Nathan Goforth  

There are many different clubs and organizations on Bison Hill that provide students with opportunities to learn, grow and find a place to be in community. Two of these groups are The Round Table and The Bison Glee Club. 

The Round Table 

“It’s an informal time for interested students to workshop their writings, get criticism, hear feedback, appreciate the joy of writing, etc.” said student Andrew Hill. 

Originally created in the fall of 2016, the then-named “Inklings’ group was the early iteration that would eventually be remade into the Round Table today, the “Inklings” were a group dedicated to fantasy literature written by Tolkien, Lewis, Sanderson, Orson Scott Card, and many others. However, due to scheduling strains, and the natural business of school life, the group was discontinued in the fall of 2019. 

However, the previous year, there was an effort made to draft the spiritual successor “Inklings”. Dr. Lindsey Panxhi rewrote the “Inklings” into the “Round Table” creative writing group on campus today. Created by Dr. Panxhi and supported heavily by Dr. Jessica Rohr, the Round Table is a group dedicated to the art of creative writing, storytelling, poem crafting, playwriting, and the glories of revision and review in an academic yet friendly environment. Now, the Round Table is headed by Dr. Rohr, after Dr. Panxhi’s departure from OBU last semester. Despite being under a new leader, the group is still reviewing students’ writing every other Thursday. Benjamin Badgett, a sophomore who is part of the Bison Glee Club, the newly formed Fencing Club, and the Round Table, said that “I thought it was quite fun. Very good and helpful criticism for new and old aspiring writers!”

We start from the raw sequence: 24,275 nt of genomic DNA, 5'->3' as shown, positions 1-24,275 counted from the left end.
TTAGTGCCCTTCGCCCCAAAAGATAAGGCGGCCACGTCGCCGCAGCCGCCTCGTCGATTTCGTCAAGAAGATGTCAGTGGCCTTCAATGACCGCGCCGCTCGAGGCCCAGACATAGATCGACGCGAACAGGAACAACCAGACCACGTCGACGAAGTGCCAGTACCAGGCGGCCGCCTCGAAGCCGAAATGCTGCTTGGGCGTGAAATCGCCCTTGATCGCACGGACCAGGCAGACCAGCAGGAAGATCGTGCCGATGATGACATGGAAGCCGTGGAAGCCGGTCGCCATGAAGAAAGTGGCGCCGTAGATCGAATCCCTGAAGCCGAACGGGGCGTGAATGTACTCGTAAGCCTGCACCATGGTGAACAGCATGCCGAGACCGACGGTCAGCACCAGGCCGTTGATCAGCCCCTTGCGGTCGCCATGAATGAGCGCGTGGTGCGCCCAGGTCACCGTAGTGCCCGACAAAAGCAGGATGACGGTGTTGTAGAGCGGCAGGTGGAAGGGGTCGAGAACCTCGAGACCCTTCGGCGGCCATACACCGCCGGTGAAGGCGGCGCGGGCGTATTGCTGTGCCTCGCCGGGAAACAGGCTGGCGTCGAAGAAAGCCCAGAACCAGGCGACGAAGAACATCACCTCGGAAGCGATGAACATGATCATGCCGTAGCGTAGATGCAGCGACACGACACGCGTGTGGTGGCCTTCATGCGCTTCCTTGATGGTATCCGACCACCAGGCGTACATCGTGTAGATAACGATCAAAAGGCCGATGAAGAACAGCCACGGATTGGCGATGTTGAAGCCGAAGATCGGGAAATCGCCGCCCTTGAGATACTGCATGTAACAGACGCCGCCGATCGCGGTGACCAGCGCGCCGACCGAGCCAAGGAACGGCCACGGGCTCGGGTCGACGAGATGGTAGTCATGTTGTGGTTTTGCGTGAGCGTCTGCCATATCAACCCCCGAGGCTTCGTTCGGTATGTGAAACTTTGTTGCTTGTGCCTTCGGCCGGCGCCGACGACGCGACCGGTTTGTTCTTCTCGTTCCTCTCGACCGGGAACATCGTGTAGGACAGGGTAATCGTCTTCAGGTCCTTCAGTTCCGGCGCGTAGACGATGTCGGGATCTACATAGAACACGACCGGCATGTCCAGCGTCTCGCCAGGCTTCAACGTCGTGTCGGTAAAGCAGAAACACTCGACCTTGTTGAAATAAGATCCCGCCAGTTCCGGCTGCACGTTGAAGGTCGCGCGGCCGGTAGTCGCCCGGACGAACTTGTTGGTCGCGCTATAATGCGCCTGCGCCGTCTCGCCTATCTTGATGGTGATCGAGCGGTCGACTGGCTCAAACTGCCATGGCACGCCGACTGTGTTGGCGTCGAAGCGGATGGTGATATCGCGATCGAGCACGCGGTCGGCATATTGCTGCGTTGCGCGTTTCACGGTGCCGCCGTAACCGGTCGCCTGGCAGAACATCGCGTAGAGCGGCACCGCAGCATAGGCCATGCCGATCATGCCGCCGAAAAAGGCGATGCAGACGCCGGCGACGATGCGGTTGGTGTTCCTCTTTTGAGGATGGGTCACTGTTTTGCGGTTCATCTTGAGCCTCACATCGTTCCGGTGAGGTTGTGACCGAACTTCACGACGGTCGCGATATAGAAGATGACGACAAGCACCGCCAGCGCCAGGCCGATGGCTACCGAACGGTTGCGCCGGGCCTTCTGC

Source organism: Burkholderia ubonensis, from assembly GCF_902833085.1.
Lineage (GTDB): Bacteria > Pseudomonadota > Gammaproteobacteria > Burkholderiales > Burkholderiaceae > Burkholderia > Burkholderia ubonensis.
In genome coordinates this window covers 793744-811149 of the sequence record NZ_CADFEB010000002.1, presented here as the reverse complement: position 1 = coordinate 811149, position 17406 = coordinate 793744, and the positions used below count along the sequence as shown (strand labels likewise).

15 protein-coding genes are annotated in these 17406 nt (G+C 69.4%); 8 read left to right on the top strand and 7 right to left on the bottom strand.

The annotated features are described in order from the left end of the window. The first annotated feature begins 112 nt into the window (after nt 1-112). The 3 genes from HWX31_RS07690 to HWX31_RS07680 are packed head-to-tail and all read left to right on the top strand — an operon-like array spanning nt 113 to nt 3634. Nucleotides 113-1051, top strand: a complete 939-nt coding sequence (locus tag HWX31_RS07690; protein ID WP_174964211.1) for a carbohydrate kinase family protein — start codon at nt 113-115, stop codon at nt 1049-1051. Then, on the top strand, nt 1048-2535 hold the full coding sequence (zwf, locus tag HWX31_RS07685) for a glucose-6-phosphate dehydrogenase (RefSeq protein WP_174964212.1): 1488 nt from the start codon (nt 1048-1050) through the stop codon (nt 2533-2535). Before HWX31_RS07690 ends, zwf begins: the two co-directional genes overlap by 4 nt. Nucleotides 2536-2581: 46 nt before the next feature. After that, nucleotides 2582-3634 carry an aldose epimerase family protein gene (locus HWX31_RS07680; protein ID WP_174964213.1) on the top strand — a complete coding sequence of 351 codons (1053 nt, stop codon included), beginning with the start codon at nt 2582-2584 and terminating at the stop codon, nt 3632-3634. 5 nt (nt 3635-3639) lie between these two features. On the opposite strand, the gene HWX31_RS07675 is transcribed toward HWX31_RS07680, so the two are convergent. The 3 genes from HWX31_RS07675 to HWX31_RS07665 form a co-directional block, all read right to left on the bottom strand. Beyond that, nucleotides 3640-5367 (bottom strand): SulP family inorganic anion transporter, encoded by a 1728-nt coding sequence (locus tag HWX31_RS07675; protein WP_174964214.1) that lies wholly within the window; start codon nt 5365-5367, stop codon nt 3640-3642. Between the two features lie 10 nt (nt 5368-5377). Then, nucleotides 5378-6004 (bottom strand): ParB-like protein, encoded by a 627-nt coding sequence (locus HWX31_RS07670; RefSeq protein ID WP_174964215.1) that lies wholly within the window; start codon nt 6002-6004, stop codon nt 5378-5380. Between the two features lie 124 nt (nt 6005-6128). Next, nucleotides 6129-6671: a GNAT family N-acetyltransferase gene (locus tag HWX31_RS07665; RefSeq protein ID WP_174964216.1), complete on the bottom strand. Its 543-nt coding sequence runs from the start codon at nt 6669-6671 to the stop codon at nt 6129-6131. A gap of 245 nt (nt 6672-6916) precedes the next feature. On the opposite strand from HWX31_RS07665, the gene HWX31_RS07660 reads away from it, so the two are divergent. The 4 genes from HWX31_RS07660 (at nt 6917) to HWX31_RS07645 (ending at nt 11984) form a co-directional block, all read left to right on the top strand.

The Bison Glee Club 

Historically created by just three men with a passion for singing, the Bison Glee Club has been praising the Lord since 1938. The club was founded as a singing group for those who enjoy it as a hobby and has turned into one of the most well-known clubs on campus. Initially, the club grew from those three members to boasting a whole team. The club surged in popularity especially in the 1950s, as soldiers returned home and took up new hobbies. The Bison Glee Club on campus today may not have the same members, but they have the same tradition. 

The group recently witnessed the departure of Dr. Christopher Mathews, the professor leading the group. In his stead, Dr. Stephen Sims took on the group and now leads the Men’s Choir. Even so, the Bison Glee Club will continue to train their vocal abilities, and perform. 

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